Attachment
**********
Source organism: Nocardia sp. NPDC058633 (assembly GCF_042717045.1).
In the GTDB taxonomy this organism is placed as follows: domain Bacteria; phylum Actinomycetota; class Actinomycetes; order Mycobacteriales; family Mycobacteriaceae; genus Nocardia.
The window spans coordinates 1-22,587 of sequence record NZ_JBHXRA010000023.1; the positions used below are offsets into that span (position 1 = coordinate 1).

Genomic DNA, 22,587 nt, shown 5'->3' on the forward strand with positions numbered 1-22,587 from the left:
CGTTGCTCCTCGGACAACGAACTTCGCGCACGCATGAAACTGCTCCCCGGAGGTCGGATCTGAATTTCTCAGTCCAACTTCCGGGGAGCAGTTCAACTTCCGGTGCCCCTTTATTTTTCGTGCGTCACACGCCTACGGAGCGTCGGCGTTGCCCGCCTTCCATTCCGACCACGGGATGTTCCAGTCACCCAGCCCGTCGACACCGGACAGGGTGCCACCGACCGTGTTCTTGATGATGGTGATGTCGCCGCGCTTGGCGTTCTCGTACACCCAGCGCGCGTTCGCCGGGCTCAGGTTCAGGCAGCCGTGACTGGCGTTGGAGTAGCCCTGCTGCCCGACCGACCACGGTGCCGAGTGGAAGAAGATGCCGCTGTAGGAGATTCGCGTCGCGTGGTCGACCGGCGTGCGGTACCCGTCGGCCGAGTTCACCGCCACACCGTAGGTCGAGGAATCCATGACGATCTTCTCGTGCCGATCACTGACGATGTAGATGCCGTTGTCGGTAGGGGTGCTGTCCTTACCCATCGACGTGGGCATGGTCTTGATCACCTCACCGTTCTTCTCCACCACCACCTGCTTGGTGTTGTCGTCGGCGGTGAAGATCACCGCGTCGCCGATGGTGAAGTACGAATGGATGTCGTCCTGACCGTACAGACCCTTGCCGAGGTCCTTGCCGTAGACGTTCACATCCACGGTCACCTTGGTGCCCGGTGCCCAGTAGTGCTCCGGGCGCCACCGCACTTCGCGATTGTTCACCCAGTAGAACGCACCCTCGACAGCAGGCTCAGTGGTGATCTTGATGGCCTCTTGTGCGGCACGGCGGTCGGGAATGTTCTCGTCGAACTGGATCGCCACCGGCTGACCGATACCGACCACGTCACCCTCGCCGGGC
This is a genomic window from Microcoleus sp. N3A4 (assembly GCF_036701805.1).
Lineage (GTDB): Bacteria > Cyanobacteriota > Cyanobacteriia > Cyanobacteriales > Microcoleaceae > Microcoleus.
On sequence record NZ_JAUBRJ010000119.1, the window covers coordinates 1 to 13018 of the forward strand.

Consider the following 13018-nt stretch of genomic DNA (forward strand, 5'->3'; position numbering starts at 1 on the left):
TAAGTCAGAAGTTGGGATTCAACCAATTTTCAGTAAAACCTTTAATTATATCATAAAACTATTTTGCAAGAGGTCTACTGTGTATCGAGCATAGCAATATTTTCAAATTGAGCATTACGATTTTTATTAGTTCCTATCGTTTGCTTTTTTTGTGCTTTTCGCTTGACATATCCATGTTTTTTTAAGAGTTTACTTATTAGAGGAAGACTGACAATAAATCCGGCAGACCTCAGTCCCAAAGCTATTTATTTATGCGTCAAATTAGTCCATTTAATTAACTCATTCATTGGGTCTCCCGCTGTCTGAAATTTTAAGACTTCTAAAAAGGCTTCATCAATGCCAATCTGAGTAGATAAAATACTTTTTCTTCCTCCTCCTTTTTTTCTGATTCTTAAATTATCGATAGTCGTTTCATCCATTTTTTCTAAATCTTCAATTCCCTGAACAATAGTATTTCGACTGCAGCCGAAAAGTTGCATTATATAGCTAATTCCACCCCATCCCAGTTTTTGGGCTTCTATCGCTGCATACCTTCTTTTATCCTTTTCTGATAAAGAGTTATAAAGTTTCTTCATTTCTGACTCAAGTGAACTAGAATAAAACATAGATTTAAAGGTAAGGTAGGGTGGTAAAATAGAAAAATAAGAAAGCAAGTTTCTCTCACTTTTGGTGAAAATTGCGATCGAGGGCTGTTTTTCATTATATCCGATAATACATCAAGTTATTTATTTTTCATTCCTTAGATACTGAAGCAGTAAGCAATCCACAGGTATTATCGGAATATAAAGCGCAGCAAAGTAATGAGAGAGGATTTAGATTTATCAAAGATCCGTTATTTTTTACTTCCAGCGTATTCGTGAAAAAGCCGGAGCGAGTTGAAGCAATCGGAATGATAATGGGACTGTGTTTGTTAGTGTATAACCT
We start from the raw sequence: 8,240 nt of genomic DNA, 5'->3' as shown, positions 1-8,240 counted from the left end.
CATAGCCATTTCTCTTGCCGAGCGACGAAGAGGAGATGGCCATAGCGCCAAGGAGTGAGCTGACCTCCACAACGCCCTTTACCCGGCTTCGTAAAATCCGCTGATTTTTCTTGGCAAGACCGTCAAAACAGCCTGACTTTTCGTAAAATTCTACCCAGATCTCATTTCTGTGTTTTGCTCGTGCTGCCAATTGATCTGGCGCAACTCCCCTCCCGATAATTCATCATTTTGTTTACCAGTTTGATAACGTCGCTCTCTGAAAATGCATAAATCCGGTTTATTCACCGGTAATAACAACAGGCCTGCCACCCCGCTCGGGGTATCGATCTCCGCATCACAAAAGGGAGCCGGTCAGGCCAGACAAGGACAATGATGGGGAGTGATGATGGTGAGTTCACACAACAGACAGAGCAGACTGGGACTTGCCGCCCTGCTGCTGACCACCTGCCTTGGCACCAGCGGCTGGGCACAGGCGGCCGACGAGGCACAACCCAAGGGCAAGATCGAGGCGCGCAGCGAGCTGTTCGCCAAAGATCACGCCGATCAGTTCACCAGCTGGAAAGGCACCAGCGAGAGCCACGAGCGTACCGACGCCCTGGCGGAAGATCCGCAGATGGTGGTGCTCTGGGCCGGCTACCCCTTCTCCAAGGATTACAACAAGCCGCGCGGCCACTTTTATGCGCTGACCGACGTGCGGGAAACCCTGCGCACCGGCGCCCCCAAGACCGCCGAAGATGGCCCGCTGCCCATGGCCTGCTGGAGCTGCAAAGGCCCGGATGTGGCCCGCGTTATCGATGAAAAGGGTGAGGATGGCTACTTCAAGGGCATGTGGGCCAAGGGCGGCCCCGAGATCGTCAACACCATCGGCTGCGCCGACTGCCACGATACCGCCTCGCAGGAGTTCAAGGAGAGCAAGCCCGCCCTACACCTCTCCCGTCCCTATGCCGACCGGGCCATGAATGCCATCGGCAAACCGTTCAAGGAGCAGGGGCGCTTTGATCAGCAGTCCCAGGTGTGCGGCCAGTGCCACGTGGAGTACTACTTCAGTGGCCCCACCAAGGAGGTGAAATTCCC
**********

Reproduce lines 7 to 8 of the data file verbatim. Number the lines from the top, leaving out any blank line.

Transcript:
Lineage (GTDB): Bacteria > Cyanobacteriota > Cyanobacteriia > Cyanobacteriales > Microcoleaceae > Microcoleus.
On sequence record NZ_JAUBRJ010000119.1, the window covers coordinates 1 to 13018 of the forward strand.